Romão Matheus Neto
Since the 1990s, important queer reflections about gender and sexuality have been reworked in search of epistemologies and knowledge produced by/for/on identities that were deemed unintelligible and abject by a virtue of performative acts that entails a compulsory order between sex-gender-desire. Through these categories of analysis, any binary scope between sex/gender and nature/culture is rearranged, in a way that they are perceived as results of irregular relations based on power structures and its cultural, social, political, and economic citational acts. Nevertheless, if the intersectionality between race and culture is not considered, such studies can propose alternatives built on euroamerican and individualist models. For this reason, this paper seeks to delineate brief notes on the definition of theoretical dynamics of culture, gender, and race through a Chinese decolonial critique. Therefore, we discuss the concept of Orientalism (SAID, 1979), coloniality (QUIJANO, 2009; BALLESTRIN, 2007), as well as the definitions of intersectionality (CRENSHAW, 1994; PEREIRA, 2019). At last, we present Xiang’s (2018) transdualist perspective as a non-Western tool to comprehend sex/gender, as well as its relationships with discursivity and materiality.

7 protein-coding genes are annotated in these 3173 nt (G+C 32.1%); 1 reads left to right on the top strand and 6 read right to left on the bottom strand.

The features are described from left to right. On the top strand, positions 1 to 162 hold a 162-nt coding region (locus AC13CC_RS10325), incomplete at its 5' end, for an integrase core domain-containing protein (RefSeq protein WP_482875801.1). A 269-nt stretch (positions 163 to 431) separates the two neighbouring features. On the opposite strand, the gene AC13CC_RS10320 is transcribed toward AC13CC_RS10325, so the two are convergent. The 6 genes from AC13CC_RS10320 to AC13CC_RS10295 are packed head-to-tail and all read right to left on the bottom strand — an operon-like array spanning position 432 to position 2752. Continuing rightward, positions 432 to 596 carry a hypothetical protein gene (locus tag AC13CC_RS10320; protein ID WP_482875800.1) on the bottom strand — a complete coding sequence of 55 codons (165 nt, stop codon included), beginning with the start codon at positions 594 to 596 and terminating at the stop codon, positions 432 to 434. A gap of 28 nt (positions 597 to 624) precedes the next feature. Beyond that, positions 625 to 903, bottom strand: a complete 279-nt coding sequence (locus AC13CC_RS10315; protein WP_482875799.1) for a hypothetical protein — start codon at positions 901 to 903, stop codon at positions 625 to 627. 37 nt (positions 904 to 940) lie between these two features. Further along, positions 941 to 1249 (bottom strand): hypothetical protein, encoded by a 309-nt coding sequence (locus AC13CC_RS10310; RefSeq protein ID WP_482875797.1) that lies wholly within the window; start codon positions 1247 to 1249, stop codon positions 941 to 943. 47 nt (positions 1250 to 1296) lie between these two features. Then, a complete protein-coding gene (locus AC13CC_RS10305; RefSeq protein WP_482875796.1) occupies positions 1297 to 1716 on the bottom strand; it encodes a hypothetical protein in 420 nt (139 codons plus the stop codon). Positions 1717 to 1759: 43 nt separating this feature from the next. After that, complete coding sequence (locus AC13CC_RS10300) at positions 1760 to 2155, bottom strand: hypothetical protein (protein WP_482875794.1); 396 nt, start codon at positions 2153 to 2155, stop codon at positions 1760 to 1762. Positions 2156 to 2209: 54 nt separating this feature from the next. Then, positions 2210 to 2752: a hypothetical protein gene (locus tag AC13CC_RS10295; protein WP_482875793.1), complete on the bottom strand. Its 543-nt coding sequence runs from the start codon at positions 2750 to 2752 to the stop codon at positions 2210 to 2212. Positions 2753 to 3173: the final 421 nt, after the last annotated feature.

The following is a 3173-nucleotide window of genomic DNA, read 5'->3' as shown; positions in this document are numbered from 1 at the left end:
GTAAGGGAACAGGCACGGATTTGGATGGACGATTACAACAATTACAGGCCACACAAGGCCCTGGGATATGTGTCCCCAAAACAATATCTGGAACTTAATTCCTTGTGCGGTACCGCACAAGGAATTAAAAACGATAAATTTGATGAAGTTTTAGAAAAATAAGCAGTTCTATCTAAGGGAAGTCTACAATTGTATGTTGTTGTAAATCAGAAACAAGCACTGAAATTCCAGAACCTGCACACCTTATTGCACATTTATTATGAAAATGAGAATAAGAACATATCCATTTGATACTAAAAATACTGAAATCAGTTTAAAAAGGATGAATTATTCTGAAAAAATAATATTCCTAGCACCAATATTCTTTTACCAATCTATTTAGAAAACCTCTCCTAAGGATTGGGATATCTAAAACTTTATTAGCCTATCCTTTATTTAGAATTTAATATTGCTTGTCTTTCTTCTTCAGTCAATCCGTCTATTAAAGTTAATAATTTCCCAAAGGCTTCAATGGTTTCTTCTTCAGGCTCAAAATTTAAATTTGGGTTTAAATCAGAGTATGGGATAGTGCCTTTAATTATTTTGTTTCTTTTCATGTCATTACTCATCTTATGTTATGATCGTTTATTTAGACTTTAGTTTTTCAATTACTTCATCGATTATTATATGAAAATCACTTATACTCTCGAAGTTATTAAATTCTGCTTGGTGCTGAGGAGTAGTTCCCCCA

Keywords: Cultural Studies; orientalism; decoloniality; transdualism; gender.